“Life distributes talent equally, but it doesn’t always distribute opportunity equally.”
Yes, I know that’s from a commercial, but it still rings true. Perhaps it rings truer for those whose life chose not to distribute opportunity to. And perhaps, it is extremely difficult for those who have been blessed with opportunity to understand why those of us who have not had such great opportunities to be bitter towards life in general. And maybe, just maybe, those of us who had someone rip our opportunities away have good reason to be the bitterest of them all.
To be successful in life, one needs to either have plenty of money, or plenty of connections. If you have connections, then you do not really have to have money. If you know the right people, rub elbows with those in the right crowd, then you can convince them to take a chance on you, your ideas, and pull those magical strings to open up all sorts of doors. And if you have the money, then doors are naturally going to open for you because, let’s face it, when you toss enough cash at something, great things are bound to happen.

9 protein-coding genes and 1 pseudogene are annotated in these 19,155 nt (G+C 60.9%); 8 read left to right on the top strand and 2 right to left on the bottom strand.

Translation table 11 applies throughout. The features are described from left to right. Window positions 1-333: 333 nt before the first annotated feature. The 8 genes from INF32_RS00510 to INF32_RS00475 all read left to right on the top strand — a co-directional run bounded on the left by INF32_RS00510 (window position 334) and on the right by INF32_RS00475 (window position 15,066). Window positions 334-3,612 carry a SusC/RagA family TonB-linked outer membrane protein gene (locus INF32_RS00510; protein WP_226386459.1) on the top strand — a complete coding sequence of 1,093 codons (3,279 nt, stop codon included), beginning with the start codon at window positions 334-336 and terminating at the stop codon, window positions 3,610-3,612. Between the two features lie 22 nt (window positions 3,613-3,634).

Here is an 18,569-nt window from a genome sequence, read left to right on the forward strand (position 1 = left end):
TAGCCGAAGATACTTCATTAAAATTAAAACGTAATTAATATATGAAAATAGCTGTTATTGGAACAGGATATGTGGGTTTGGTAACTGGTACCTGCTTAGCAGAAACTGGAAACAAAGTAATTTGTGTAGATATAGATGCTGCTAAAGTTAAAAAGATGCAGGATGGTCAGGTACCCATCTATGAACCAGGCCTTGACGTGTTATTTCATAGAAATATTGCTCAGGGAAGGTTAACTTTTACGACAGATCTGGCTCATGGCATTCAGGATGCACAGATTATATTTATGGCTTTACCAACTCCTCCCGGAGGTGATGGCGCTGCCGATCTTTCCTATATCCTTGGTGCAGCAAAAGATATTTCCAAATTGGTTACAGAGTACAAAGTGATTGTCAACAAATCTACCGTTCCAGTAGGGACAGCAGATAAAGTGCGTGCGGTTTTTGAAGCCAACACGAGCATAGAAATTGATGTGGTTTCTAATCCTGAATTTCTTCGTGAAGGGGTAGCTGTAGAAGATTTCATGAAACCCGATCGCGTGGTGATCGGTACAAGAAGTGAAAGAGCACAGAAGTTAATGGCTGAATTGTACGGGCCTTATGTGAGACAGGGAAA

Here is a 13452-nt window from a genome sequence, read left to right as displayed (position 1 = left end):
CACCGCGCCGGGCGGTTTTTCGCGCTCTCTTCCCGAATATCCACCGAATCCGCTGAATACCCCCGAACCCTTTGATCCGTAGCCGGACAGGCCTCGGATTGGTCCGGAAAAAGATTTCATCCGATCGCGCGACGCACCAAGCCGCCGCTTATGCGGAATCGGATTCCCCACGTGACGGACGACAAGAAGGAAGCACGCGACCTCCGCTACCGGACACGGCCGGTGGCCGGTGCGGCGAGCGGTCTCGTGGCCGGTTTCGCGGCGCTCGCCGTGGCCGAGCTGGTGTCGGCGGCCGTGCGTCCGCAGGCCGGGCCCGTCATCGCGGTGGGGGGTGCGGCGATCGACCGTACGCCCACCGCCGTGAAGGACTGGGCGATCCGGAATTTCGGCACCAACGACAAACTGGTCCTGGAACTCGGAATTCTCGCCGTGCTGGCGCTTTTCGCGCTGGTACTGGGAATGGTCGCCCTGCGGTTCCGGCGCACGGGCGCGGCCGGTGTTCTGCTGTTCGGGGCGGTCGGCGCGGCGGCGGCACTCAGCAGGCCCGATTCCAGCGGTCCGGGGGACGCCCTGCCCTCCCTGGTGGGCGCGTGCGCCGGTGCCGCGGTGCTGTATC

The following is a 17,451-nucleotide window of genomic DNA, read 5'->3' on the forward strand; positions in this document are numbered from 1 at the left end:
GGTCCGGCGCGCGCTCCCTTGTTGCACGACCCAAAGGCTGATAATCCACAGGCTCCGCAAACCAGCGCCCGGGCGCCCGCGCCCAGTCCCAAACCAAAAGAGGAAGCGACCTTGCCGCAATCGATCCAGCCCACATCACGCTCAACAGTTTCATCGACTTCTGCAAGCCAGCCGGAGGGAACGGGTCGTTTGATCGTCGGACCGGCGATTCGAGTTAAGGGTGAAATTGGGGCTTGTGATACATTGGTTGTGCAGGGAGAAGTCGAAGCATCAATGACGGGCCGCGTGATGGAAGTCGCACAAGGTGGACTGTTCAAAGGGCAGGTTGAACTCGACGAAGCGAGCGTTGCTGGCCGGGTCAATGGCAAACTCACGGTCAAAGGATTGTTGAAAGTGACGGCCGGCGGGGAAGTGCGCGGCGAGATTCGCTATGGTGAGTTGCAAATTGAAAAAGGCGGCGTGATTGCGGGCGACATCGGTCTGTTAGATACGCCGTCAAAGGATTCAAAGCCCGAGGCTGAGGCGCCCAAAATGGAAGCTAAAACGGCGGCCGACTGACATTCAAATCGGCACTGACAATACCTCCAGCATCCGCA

It doesn’t matter how you really get to the top, not really. We’ve all heard the stories of those impoverished people who clawed their way to the top, worked their asses off, took chances. But what all that ultimately boiled down to was those people finally managed to network with just the right people so those magical doors finally opened. Let’s be real for a moment. It does not matter how great of an athlete you are if the right agents and recruiters don’t find you. You can’t become a star making mega bucks without signing a contract, and that contract isn’t going to appear in front of you if you don’t have the right people looking at you. So in essence, it really doesn’t matter how hard you work – it is all still going to boil down to making the right connections, or earning enough money to buy your way into something.